Colin takes aim at Bermuda; the Great Russian Heat Wave of 2010: 102°F in Moscow

By: Dr. Jeff Masters , 2:45 PM GMT on August 06, 2010

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A reborn Tropical Storm Colin is taking aim at Bermuda, and should bring tropical storm force winds to the island by Saturday afternoon. Colin continues to pass through an unfavorable environment for development--an upper-level low pressure system with dry air and high wind shear. High wind shear of 20 - 25 knots has exposed the surface circulation to view, as seen in recent satellite imagery. Colin's heavy thunderstorm activity is all on the east side of the storm, and the associated rains can now be seen approaching the island on Bermuda radar.

Forecast for Colin
The latest SHIPS model forecast predicts that wind shear will drop to the low to moderate range, 5 - 15 knots, tonight through Saturday afternoon. This relaxation of shear prompts the intensity models to predict that Colin will strengthen to a 50 - 70 mph tropical storm by Sunday. With the forecast path of the storm predicted to take Colin just west of Bermuda, the island will be in the strong right front quadrant of the storm, and may see wind gusts in excess of hurricane force, 74 mph. After its encounter with Bermuda, Colin will head towards Newfoundland, and it is possible the storm could bring tropical storm force winds to the island on Monday. However, wind shear will be on the increase again beginning Saturday night, and it is unlikely Colin will be a hurricane when it makes it closest approach to Newfoundland.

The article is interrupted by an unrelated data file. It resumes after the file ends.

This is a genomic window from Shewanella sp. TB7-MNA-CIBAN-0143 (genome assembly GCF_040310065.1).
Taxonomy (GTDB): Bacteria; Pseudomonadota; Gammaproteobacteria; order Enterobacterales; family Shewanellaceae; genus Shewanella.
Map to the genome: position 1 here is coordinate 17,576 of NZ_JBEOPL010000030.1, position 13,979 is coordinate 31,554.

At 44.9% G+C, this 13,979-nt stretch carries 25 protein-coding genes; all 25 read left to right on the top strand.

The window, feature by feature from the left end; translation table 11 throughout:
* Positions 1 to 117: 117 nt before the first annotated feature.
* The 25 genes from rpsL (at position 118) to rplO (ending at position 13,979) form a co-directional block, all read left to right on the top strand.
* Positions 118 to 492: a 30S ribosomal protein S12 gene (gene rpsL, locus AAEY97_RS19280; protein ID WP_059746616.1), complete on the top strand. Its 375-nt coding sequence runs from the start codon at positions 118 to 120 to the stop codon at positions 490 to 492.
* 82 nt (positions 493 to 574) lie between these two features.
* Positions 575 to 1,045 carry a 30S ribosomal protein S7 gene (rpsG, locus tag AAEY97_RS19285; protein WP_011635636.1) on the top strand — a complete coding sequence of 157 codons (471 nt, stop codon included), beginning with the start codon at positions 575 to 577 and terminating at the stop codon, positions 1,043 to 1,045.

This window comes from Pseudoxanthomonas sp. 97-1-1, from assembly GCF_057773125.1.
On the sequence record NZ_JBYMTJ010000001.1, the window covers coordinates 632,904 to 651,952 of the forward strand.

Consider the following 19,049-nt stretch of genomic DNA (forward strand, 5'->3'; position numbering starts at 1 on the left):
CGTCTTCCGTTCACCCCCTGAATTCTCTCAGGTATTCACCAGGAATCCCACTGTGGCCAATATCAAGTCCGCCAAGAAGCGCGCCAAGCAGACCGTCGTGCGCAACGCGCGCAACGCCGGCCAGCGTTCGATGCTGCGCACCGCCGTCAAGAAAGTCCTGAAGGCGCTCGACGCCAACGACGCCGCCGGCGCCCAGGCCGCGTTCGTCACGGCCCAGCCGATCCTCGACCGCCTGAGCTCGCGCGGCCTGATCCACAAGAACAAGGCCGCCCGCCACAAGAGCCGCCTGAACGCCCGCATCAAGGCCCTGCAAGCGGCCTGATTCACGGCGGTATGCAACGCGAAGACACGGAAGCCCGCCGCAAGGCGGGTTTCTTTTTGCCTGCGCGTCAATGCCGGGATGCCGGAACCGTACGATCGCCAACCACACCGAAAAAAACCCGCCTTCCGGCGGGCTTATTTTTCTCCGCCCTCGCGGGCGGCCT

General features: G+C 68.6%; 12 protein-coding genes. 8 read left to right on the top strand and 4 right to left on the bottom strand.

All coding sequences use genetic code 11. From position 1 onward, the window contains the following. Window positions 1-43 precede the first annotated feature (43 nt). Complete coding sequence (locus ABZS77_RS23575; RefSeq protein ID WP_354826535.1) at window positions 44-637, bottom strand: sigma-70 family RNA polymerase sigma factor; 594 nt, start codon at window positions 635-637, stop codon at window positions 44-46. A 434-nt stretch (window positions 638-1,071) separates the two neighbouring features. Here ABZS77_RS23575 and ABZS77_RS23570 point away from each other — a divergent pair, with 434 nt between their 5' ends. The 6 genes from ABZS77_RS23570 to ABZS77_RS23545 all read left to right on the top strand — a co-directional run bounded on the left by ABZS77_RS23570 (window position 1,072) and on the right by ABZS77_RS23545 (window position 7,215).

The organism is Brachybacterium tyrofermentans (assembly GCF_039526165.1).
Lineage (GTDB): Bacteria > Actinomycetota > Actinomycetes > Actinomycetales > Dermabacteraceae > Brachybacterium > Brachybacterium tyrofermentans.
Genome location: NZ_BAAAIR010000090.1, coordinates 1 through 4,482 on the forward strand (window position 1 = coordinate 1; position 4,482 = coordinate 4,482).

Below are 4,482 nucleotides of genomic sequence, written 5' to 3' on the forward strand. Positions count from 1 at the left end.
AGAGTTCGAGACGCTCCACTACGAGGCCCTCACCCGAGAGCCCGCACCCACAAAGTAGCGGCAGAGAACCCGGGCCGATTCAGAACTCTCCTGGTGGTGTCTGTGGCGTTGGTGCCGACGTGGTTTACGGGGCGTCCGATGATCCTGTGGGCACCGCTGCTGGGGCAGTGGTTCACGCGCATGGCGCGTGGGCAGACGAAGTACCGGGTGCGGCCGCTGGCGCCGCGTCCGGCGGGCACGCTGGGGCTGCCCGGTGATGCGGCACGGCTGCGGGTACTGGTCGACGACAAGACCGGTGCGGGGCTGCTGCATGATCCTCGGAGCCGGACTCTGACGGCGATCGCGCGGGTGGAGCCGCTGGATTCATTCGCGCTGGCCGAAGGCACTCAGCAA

Figure 1. Morning satellite image of Colin.

93L
A tropical wave (Invest 93) about 700 miles west of the Cape Verdes Islands off the coast of Africa is moving northwest at 10 mph. Wind shear is a moderate 10 - 20 knots over 93L, which is low enough to allow some slow development. This system currently does not appear to be a concern to any land areas over the next seven days. NHC is giving a 40% chance of this disturbance developing into a tropical depression by Sunday morning. The GFS and NOGAPS models predict 93L will become a tropical depression.


Figure 2. Smoke from fires in Russia on August 4 covers an area over 3,000 km (1860 miles) across. If the smoke were in the United States, it would extend approximately from San Francisco to Chicago. Visibility in Moscow dropped to 20 meters (0.01 miles) on August 4, and health officials warned that everyone, including healthy people, needed to take preventative measures such as staying indoors or wearing a mask outdoors. Image credit: NASA.

The Great Russian Heat Wave of 2010 continues